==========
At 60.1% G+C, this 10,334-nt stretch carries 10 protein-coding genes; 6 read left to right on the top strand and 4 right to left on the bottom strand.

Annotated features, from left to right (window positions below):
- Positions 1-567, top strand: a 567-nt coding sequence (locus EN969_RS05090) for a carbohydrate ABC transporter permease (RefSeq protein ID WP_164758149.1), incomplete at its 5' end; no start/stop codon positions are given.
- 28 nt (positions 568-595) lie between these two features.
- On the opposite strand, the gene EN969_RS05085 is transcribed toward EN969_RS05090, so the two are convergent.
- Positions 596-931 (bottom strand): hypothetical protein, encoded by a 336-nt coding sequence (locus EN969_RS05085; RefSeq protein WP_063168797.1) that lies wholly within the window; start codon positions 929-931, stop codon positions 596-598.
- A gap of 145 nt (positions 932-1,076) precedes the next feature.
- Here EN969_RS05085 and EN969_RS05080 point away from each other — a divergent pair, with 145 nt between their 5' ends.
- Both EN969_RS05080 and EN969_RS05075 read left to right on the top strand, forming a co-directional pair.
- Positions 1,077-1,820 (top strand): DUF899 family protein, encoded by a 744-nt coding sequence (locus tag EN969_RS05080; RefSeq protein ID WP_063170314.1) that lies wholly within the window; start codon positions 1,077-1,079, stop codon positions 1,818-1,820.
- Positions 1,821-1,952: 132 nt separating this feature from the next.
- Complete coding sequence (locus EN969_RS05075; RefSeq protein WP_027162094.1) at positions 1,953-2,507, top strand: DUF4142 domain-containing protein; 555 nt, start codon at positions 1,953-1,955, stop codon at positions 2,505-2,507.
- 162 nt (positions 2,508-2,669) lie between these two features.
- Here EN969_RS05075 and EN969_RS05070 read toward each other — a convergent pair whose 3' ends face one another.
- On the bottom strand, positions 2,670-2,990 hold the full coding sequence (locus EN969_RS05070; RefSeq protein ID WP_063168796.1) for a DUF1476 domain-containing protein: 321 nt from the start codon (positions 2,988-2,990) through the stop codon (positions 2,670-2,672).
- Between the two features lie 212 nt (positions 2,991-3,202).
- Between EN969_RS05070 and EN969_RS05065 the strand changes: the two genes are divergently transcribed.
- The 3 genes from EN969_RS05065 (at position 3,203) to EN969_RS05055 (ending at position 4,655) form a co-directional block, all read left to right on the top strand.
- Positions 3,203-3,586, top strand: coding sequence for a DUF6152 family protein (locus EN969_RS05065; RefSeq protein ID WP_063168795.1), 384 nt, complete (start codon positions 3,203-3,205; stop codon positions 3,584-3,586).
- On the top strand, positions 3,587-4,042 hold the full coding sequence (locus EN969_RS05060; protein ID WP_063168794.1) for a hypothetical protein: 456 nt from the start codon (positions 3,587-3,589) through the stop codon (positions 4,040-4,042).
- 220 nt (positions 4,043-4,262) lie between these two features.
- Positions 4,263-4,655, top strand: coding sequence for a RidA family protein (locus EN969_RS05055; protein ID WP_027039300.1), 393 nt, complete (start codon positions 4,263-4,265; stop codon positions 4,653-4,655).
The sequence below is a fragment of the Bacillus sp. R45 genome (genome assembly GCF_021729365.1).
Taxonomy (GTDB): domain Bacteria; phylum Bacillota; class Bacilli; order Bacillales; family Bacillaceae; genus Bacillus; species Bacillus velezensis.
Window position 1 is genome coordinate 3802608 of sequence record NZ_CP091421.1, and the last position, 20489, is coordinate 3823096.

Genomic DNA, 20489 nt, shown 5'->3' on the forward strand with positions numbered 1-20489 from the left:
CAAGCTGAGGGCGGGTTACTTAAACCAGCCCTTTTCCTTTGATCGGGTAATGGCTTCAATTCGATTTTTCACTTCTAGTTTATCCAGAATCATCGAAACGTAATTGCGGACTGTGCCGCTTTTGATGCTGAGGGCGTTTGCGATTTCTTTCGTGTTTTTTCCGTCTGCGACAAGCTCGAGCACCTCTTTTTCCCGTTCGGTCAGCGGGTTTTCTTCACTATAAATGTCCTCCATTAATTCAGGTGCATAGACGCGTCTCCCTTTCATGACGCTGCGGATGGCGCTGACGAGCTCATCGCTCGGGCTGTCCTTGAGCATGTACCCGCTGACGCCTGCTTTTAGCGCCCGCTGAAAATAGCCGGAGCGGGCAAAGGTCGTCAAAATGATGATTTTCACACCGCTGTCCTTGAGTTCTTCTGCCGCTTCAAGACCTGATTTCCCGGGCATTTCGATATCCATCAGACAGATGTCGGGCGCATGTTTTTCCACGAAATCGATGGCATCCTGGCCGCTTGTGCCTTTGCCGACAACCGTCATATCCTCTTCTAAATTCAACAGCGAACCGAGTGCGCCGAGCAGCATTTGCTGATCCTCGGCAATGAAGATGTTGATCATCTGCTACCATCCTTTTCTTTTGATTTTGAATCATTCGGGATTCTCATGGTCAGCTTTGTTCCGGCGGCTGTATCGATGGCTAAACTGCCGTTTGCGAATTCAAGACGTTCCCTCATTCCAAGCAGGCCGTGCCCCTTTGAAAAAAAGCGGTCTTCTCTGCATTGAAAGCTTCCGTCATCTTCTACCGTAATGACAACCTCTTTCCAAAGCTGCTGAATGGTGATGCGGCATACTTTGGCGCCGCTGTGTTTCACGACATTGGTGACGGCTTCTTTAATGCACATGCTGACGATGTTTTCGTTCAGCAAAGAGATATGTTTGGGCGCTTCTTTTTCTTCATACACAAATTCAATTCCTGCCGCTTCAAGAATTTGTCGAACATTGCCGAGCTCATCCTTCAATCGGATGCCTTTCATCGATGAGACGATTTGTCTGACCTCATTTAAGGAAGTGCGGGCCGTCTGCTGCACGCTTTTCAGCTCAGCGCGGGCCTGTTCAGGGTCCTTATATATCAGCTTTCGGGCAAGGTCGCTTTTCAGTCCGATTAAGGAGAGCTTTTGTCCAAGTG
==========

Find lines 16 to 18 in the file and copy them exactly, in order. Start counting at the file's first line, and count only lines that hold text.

- Between the two features lie 212 nt (positions 2,991-3,202).
- Between EN969_RS05070 and EN969_RS05065 the strand changes: the two genes are divergently transcribed.
- The 3 genes from EN969_RS05065 (at position 3,203) to EN969_RS05055 (ending at position 4,655) form a co-directional block, all read left to right on the top strand.